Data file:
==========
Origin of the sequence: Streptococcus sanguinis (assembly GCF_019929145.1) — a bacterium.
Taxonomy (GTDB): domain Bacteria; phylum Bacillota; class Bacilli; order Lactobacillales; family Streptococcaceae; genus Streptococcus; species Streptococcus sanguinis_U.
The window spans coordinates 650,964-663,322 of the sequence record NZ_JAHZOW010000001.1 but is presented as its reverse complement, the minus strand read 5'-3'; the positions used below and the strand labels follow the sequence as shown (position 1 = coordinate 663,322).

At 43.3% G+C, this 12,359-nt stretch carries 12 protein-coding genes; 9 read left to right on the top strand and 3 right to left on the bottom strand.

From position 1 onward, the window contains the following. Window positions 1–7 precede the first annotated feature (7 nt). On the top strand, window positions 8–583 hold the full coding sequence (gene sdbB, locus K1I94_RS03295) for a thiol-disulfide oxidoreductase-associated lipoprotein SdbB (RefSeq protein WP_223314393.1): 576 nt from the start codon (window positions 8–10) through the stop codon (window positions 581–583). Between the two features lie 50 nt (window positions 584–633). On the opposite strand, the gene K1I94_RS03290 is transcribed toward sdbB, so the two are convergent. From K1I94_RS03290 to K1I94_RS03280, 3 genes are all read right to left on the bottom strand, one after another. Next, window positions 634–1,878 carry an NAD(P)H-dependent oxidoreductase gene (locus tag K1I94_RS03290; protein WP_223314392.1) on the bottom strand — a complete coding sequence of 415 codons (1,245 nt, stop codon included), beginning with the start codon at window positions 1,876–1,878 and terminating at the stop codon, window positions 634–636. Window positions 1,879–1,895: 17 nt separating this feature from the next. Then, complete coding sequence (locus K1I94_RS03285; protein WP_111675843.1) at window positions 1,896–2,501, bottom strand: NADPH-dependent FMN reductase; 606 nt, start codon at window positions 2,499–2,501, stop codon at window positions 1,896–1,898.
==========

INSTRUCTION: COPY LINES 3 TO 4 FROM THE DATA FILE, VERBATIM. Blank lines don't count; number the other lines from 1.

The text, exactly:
The window spans coordinates 650,964-663,322 of the sequence record NZ_JAHZOW010000001.1 but is presented as its reverse complement, the minus strand read 5'-3'; the positions used below and the strand labels follow the sequence as shown (position 1 = coordinate 663,322).

At 43.3% G+C, this 12,359-nt stretch carries 12 protein-coding genes; 9 read left to right on the top strand and 3 right to left on the bottom strand.